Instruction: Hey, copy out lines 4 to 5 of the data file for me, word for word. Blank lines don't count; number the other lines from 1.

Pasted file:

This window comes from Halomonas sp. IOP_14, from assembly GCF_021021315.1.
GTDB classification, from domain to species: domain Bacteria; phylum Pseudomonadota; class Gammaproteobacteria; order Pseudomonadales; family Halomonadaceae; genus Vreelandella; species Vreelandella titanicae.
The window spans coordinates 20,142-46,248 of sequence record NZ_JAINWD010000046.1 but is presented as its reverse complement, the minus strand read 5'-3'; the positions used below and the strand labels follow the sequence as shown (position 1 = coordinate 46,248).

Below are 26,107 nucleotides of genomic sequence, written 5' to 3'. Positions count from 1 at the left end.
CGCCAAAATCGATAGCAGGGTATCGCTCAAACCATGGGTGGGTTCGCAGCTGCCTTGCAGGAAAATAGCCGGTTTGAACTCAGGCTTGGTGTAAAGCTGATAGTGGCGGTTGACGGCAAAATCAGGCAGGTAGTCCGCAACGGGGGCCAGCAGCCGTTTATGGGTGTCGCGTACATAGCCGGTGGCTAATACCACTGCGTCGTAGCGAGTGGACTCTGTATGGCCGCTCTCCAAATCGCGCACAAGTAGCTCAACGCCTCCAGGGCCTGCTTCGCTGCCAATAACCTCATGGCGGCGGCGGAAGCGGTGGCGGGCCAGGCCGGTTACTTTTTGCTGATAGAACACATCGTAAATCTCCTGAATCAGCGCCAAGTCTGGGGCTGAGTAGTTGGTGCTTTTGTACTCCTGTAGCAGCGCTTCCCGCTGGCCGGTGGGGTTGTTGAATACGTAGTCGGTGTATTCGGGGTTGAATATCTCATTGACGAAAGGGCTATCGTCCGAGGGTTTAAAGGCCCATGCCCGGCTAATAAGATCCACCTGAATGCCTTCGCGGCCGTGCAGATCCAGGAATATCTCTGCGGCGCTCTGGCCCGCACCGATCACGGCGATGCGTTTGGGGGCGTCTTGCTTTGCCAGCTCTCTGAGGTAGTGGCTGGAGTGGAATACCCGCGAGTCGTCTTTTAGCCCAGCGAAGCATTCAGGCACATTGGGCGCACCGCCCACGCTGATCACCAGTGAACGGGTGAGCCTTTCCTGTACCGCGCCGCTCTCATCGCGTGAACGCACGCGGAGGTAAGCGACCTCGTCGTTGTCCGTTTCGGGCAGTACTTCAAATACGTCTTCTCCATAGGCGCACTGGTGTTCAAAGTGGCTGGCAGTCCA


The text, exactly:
Below are 26,107 nucleotides of genomic sequence, written 5' to 3'. Positions count from 1 at the left end.
CGCCAAAATCGATAGCAGGGTATCGCTCAAACCATGGGTGGGTTCGCAGCTGCCTTGCAGGAAAATAGCCGGTTTGAACTCAGGCTTGGTGTAAAGCTGATAGTGGCGGTTGACGGCAAAATCAGGCAGGTAGTCCGCAACGGGGGCCAGCAGCCGTTTATGGGTGTCGCGTACATAGCCGGTGGCTAATACCACTGCGTCGTAGCGAGTGGACTCTGTATGGCCGCTCTCCAAATCGCGCACAAGTAGCTCAACGCCTCCAGGGCCTGCTTCGCTGCCAATAACCTCATGGCGGCGGCGGAAGCGGTGGCGGGCCAGGCCGGTTACTTTTTGCTGATAGAACACATCGTAAATCTCCTGAATCAGCGCCAAGTCTGGGGCTGAGTAGTTGGTGCTTTTGTACTCCTGTAGCAGCGCTTCCCGCTGGCCGGTGGGGTTGTTGAATACGTAGTCGGTGTATTCGGGGTTGAATATCTCATTGACGAAAGGGCTATCGTCCGAGGGTTTAAAGGCCCATGCCCGGCTAATAAGATCCACCTGAATGCCTTCGCGGCCGTGCAGATCCAGGAATATCTCTGCGGCGCTCTGGCCCGCACCGATCACGGCGATGCGTTTGGGGGCGTCTTGCTTTGCCAGCTCTCTGAGGTAGTGGCTGGAGTGGAATACCCGCGAGTCGTCTTTTAGCCCAGCGAAGCATTCAGGCACATTGGGCGCACCGCCCACGCTGATCACCAGTGAACGGGTGAGCCTTTCCTGTACCGCGCCGCTCTCATCGCGTGAACGCACGCGGAGGTAAGCGACCTCGTCGTTGTCCGTTTCGGGCAGTACTTCAAATACGTCTTCTCCATAGGCGCACTGGTGTTCAAAGTGGCTGGCAGTCCA